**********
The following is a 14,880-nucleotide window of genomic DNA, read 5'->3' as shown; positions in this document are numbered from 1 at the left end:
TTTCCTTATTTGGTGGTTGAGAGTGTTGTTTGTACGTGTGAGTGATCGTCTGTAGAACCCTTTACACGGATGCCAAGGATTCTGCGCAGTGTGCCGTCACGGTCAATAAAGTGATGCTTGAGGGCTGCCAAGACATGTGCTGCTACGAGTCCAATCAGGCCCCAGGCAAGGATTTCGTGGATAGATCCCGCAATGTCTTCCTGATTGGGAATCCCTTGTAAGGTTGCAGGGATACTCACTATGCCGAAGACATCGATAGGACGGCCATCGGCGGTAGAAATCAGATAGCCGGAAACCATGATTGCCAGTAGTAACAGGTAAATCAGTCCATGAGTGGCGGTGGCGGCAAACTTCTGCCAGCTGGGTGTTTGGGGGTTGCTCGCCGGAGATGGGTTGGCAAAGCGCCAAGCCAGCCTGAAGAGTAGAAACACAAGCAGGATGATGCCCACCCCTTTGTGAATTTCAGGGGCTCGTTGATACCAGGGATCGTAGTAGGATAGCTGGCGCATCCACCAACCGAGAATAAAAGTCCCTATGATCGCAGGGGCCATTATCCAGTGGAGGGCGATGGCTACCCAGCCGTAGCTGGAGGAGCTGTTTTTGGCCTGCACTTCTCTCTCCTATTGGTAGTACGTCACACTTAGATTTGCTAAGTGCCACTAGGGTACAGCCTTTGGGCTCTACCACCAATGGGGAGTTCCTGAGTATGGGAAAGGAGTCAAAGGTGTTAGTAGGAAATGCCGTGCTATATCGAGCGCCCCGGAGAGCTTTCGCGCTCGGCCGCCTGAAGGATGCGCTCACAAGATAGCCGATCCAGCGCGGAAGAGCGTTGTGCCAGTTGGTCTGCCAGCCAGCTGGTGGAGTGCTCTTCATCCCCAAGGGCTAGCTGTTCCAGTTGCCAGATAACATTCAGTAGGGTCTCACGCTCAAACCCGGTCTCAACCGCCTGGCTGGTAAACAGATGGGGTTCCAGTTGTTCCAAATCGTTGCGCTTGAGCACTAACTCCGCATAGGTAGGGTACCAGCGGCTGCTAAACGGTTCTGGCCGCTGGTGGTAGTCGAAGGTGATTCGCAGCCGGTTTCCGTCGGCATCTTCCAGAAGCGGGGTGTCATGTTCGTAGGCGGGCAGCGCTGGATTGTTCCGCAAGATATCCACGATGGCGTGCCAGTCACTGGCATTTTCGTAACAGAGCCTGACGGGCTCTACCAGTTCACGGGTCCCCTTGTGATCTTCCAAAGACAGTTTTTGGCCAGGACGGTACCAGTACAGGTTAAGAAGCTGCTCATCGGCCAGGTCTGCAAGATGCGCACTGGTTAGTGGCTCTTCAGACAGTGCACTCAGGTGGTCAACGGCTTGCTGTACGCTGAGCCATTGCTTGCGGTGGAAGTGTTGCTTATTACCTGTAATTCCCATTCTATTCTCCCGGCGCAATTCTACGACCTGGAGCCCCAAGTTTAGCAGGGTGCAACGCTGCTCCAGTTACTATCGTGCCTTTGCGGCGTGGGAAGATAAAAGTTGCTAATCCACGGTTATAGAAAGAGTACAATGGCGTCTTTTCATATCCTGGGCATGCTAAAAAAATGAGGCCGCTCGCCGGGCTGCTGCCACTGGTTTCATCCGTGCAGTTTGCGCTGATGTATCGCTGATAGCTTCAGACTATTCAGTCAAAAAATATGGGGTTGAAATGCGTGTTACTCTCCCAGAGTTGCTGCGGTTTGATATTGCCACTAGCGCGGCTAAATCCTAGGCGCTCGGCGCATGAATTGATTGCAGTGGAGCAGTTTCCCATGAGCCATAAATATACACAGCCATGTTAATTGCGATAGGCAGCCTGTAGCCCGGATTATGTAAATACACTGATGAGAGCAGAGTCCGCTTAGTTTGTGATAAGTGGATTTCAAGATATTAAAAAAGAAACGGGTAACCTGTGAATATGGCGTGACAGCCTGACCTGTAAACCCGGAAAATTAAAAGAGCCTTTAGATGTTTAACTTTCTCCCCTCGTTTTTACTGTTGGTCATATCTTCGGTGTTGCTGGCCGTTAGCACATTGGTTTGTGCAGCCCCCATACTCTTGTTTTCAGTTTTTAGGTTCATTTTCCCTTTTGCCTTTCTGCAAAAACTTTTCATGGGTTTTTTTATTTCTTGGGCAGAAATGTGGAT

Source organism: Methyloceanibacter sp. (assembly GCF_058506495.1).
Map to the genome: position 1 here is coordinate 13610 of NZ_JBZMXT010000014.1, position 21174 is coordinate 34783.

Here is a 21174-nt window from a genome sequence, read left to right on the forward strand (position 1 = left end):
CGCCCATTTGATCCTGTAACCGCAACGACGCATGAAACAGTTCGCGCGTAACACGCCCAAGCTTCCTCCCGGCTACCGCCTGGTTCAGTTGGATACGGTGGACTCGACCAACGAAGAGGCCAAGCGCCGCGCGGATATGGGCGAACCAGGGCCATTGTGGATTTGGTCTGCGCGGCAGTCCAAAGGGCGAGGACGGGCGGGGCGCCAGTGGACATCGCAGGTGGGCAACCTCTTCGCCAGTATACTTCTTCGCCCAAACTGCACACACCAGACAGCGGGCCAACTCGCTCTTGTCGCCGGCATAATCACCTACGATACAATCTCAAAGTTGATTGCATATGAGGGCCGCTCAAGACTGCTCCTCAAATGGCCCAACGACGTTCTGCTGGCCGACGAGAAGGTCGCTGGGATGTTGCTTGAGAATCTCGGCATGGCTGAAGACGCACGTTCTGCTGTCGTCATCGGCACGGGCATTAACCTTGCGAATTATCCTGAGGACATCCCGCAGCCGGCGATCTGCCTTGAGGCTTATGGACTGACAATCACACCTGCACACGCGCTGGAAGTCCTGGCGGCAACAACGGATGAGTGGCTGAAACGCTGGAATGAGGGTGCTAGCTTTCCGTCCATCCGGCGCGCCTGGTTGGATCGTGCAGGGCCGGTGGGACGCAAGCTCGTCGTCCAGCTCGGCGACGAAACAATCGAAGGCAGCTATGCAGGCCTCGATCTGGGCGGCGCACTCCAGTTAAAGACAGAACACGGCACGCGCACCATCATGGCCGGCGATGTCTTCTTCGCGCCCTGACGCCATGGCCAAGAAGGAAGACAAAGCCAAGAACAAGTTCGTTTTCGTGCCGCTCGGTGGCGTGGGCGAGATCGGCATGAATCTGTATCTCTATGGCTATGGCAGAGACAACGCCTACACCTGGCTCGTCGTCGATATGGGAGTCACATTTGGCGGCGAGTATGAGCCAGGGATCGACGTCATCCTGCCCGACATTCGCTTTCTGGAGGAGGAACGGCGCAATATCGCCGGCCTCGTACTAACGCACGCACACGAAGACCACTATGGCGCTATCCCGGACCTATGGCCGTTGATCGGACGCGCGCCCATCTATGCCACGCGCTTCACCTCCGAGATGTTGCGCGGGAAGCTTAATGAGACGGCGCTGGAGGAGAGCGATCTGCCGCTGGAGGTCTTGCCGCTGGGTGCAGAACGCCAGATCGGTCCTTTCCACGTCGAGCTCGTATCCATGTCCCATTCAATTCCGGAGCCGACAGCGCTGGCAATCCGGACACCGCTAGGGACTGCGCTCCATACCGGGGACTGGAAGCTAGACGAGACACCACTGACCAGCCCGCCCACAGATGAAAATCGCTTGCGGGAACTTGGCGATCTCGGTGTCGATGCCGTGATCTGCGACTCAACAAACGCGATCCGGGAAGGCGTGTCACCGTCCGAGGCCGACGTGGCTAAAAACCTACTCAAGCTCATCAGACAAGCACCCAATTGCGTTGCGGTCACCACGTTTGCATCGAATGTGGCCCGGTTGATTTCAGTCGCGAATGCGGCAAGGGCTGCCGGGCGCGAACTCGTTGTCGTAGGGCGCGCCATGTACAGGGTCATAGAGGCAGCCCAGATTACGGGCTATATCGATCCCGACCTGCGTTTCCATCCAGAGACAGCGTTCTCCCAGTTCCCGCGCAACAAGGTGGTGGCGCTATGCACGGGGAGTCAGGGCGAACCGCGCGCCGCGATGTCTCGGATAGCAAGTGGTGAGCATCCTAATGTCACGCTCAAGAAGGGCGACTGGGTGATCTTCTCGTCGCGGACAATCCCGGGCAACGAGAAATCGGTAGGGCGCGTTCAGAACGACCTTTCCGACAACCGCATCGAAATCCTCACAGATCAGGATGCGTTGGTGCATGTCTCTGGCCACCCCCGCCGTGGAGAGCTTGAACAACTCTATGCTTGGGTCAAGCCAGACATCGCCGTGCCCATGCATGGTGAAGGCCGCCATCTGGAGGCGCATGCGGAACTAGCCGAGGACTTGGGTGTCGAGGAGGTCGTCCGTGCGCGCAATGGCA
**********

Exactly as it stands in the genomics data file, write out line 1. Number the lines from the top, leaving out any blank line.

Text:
The following is a 14,880-nucleotide window of genomic DNA, read 5'->3' as shown; positions in this document are numbered from 1 at the left end: